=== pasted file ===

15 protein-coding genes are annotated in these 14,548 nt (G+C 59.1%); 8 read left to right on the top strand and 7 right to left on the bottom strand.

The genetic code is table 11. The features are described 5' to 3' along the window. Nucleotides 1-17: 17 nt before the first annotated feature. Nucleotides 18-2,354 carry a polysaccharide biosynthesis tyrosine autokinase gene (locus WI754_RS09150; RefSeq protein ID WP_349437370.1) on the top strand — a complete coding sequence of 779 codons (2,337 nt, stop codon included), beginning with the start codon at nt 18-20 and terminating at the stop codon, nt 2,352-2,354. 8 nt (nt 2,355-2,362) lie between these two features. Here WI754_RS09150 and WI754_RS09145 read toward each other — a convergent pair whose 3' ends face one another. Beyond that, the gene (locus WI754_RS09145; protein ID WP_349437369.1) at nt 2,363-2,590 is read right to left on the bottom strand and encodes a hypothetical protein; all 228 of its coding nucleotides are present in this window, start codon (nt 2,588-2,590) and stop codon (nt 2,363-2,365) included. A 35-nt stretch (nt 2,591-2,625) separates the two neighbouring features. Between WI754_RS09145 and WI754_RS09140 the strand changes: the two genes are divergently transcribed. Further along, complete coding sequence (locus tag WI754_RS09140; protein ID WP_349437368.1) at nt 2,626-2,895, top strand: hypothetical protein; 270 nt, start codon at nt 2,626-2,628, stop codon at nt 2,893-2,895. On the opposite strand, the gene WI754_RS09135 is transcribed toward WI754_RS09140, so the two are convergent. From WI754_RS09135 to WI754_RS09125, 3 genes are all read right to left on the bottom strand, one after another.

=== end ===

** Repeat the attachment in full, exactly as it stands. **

15 protein-coding genes are annotated in these 14,548 nt (G+C 59.1%); 8 read left to right on the top strand and 7 right to left on the bottom strand.

The genetic code is table 11. The features are described 5' to 3' along the window. Nucleotides 1-17: 17 nt before the first annotated feature. Nucleotides 18-2,354 carry a polysaccharide biosynthesis tyrosine autokinase gene (locus WI754_RS09150; RefSeq protein ID WP_349437370.1) on the top strand — a complete coding sequence of 779 codons (2,337 nt, stop codon included), beginning with the start codon at nt 18-20 and terminating at the stop codon, nt 2,352-2,354. 8 nt (nt 2,355-2,362) lie between these two features. Here WI754_RS09150 and WI754_RS09145 read toward each other — a convergent pair whose 3' ends face one another. Beyond that, the gene (locus WI754_RS09145; protein ID WP_349437369.1) at nt 2,363-2,590 is read right to left on the bottom strand and encodes a hypothetical protein; all 228 of its coding nucleotides are present in this window, start codon (nt 2,588-2,590) and stop codon (nt 2,363-2,365) included. A 35-nt stretch (nt 2,591-2,625) separates the two neighbouring features. Between WI754_RS09145 and WI754_RS09140 the strand changes: the two genes are divergently transcribed. Further along, complete coding sequence (locus tag WI754_RS09140; protein ID WP_349437368.1) at nt 2,626-2,895, top strand: hypothetical protein; 270 nt, start codon at nt 2,626-2,628, stop codon at nt 2,893-2,895. On the opposite strand, the gene WI754_RS09135 is transcribed toward WI754_RS09140, so the two are convergent. From WI754_RS09135 to WI754_RS09125, 3 genes are all read right to left on the bottom strand, one after another.